Summary: The only way to avoid spiritual adultery against God is to humble ourselves enough to obey Him.
One of the most common characters for children to learn about in Sunday School when they are young is Samson. Kids love to hear about the guy who was so powerful that nobody could beat him up. His physical strength was so great that he was able to bring a huge building down by pushing on the columns. Those kids in Sunday School learn how Delilah tricked Samson into letting his hair be cut, and how Samson lost his strength because of that. I remember as a kid thinking that it sounded like magic, that there was something about Samson’s hair that mysteriously gave him strength.
Well it’s possible to hear that story like that when you’re a kid, but as an adult the magical hair idea sounds a little like the talking mirror in Snow White. But if you go back and read the story of Samson in Judges 13-16 (as a matter of fact, I’d encourage you to do that this week), you see that the story isn’t about magical hair at all. Samson’s story is about a man who was supposed to be totally set apart for God’s service, but who never completely gave himself to God. Oh, he toyed with following God, but he had a wandering eye, and every time a choice arose where he had to decide whether to follow God’s will or do his own thing, Samson almost always, in his pride and arrogance, did his own thing.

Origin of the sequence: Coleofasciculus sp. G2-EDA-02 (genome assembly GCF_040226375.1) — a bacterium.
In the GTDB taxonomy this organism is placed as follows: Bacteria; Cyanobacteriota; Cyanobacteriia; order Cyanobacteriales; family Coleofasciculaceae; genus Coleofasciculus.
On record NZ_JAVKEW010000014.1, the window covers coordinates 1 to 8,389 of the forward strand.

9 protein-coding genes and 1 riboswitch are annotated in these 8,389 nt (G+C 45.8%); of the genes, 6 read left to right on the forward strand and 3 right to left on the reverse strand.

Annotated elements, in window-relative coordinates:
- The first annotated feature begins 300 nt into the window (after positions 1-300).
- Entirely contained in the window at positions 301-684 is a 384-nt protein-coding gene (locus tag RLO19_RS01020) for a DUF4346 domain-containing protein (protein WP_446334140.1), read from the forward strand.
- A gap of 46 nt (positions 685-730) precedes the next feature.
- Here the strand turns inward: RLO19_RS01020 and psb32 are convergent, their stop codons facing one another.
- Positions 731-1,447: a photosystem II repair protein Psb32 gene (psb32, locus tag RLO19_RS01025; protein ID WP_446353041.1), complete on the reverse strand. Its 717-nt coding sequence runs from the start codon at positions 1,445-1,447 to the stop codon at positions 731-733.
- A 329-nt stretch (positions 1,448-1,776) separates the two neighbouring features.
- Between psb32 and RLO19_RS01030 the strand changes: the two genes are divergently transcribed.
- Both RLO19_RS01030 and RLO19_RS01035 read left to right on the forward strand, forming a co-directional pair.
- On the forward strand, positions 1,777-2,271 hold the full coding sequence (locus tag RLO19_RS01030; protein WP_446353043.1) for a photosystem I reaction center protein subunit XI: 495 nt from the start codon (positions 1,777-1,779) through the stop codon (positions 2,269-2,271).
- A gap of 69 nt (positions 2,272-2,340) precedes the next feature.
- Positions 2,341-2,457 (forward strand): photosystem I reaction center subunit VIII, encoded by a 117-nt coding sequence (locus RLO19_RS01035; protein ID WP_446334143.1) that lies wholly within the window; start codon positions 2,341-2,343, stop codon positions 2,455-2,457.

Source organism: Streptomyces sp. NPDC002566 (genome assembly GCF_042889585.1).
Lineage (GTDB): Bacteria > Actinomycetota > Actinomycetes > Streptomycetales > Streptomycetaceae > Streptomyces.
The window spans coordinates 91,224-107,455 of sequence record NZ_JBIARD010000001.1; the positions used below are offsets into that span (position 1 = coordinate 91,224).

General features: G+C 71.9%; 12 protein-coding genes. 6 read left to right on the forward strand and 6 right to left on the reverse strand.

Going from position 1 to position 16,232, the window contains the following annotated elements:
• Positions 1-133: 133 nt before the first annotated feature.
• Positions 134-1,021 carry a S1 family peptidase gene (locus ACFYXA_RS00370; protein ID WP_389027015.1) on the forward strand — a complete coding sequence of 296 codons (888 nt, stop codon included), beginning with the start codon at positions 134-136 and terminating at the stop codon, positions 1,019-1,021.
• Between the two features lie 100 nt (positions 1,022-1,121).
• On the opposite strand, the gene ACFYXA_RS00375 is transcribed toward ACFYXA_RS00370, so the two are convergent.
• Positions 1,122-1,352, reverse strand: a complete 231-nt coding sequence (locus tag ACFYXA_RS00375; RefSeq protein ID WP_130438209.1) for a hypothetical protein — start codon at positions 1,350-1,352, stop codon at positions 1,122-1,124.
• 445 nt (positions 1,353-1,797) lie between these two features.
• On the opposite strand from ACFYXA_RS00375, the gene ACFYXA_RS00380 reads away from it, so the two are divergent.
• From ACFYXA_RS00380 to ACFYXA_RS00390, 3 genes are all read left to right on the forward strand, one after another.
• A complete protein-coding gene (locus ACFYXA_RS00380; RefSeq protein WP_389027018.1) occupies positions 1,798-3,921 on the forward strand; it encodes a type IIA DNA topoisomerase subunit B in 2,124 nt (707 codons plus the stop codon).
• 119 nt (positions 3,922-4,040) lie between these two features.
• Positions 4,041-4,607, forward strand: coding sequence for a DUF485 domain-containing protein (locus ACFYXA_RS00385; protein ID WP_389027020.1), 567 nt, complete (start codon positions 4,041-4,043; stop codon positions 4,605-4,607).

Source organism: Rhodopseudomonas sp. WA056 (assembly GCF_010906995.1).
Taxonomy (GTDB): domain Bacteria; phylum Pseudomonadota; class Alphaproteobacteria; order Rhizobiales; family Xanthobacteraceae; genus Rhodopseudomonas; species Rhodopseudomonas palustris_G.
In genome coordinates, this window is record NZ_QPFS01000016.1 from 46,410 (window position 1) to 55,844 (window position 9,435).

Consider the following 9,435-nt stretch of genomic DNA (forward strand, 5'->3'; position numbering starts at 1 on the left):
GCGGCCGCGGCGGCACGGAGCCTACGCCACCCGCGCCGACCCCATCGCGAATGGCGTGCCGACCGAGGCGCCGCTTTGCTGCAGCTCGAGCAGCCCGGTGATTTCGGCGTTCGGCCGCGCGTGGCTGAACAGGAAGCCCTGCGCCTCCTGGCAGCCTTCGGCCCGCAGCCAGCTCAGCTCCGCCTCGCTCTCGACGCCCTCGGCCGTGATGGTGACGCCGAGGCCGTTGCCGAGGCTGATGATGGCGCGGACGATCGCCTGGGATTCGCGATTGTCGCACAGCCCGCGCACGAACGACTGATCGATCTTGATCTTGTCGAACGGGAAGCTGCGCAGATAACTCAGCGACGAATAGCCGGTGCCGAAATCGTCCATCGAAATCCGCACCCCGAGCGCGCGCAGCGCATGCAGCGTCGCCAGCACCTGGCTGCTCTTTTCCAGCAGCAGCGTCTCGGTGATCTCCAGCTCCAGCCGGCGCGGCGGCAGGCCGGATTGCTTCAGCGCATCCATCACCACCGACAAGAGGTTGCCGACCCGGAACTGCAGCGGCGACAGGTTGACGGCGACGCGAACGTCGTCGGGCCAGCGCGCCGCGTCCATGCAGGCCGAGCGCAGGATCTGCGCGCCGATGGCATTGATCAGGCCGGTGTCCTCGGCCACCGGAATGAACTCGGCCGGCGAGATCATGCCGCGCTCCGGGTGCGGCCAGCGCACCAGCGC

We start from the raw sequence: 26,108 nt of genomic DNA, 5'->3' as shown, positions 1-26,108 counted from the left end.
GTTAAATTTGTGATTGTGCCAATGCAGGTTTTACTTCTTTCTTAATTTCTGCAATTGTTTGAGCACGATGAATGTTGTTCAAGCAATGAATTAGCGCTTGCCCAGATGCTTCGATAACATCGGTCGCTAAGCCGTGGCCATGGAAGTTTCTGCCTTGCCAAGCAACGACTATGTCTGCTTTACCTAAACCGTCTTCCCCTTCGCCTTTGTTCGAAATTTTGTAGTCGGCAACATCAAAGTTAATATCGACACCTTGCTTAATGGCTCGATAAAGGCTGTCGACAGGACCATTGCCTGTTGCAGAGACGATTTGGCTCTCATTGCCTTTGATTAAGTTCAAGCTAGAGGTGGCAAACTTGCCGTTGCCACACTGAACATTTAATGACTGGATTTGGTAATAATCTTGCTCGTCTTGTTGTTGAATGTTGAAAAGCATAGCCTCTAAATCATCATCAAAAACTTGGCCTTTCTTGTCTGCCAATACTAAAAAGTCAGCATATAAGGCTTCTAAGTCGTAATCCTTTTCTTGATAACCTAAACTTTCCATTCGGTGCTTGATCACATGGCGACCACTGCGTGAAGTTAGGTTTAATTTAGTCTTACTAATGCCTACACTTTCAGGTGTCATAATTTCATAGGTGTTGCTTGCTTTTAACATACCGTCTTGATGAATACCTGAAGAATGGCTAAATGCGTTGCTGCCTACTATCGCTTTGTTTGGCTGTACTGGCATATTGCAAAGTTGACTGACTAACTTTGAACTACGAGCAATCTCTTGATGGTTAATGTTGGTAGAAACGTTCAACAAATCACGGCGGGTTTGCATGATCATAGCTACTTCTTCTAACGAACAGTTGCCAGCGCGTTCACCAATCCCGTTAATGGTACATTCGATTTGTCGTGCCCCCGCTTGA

We first learn about who Samson is supposed to be before he is even born. Listen to Judges 13:2-5,
2 A certain man of Zorah, named Manoah, from the clan of the Danites, had a wife who was sterile and remained childless. 3 The angel of the Lord appeared to her and said, “You are sterile and childless, but you are going to conceive and have a son. 4 Now see to it that you drink no wine or other fermented drink and that you do not eat anything unclean, 5 because you will conceive and give birth to a son. No razor may be used on his head, because the boy is to be a Nazirite, set apart to God from birth, and he will begin the deliverance of Israel from the hands of the Philistines.”
Now you learn a lot about Samson in those verses. One of the main things you learn is about the lifestyle he is supposed to live. He is going to be a special man, a Nazirite. The Old Testament prescribed that a person who took a nazirite vow wasn’t supposed to drink alcohol, and they weren’t supposed to do anything that would make them ceremonially unclean like touch the dead body of a person or an animal. If they did there was a prescribed ritual that they had to go through to become ceremonially clean again. A nazirite also wasn’t supposed to have his hair cut. Those rules might sound strange to us, but they were a way to distinguish a person who was totally set apart to God’s service. Usually a nazirite vow was a temporary thing, something that a person did for a portion of their life. However, there were special cases when God determined that Israel needed a leader who would be dedicated in His service. When that time came, God would command that a man be set apart as a nazirite for life even before birth. John the Baptist and Samuel were two of those special people. Samson was another.